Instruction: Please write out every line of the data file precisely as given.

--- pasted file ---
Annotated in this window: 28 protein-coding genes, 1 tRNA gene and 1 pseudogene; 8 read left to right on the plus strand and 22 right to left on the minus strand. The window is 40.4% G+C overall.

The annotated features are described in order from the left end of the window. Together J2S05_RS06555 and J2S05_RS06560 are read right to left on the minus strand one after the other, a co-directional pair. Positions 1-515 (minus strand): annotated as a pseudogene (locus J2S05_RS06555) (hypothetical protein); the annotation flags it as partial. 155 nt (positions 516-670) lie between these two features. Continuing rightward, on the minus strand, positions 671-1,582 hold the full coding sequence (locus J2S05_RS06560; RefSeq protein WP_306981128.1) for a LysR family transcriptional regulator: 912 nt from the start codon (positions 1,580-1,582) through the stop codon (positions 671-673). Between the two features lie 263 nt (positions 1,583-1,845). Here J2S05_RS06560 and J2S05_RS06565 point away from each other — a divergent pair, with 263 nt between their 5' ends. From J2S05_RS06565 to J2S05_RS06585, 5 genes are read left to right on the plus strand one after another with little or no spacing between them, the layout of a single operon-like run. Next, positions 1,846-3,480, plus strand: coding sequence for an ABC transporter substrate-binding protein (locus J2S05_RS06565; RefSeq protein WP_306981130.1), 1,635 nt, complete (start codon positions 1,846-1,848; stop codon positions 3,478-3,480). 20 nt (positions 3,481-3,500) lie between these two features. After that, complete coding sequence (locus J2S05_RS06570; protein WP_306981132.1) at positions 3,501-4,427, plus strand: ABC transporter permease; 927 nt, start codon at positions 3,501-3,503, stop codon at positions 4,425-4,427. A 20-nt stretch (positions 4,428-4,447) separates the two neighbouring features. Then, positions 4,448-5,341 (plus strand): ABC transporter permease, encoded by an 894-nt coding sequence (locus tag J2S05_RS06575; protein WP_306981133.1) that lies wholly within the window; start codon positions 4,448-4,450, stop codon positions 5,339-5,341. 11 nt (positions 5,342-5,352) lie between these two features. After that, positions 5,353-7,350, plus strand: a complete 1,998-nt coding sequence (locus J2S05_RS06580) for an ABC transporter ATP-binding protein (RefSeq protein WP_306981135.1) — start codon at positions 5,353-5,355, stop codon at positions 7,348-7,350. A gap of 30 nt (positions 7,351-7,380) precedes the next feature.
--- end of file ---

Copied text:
Annotated in this window: 28 protein-coding genes, 1 tRNA gene and 1 pseudogene; 8 read left to right on the plus strand and 22 right to left on the minus strand. The window is 40.4% G+C overall.

The annotated features are described in order from the left end of the window. Together J2S05_RS06555 and J2S05_RS06560 are read right to left on the minus strand one after the other, a co-directional pair. Positions 1-515 (minus strand): annotated as a pseudogene (locus J2S05_RS06555) (hypothetical protein); the annotation flags it as partial. 155 nt (positions 516-670) lie between these two features. Continuing rightward, on the minus strand, positions 671-1,582 hold the full coding sequence (locus J2S05_RS06560; RefSeq protein WP_306981128.1) for a LysR family transcriptional regulator: 912 nt from the start codon (positions 1,580-1,582) through the stop codon (positions 671-673). Between the two features lie 263 nt (positions 1,583-1,845). Here J2S05_RS06560 and J2S05_RS06565 point away from each other — a divergent pair, with 263 nt between their 5' ends. From J2S05_RS06565 to J2S05_RS06585, 5 genes are read left to right on the plus strand one after another with little or no spacing between them, the layout of a single operon-like run. Next, positions 1,846-3,480, plus strand: coding sequence for an ABC transporter substrate-binding protein (locus J2S05_RS06565; RefSeq protein WP_306981130.1), 1,635 nt, complete (start codon positions 1,846-1,848; stop codon positions 3,478-3,480). 20 nt (positions 3,481-3,500) lie between these two features. After that, complete coding sequence (locus J2S05_RS06570; protein WP_306981132.1) at positions 3,501-4,427, plus strand: ABC transporter permease; 927 nt, start codon at positions 3,501-3,503, stop codon at positions 4,425-4,427. A 20-nt stretch (positions 4,428-4,447) separates the two neighbouring features. Then, positions 4,448-5,341 (plus strand): ABC transporter permease, encoded by an 894-nt coding sequence (locus tag J2S05_RS06575; protein WP_306981133.1) that lies wholly within the window; start codon positions 4,448-4,450, stop codon positions 5,339-5,341. 11 nt (positions 5,342-5,352) lie between these two features. After that, positions 5,353-7,350, plus strand: a complete 1,998-nt coding sequence (locus J2S05_RS06580) for an ABC transporter ATP-binding protein (RefSeq protein WP_306981135.1) — start codon at positions 5,353-5,355, stop codon at positions 7,348-7,350. A gap of 30 nt (positions 7,351-7,380) precedes the next feature.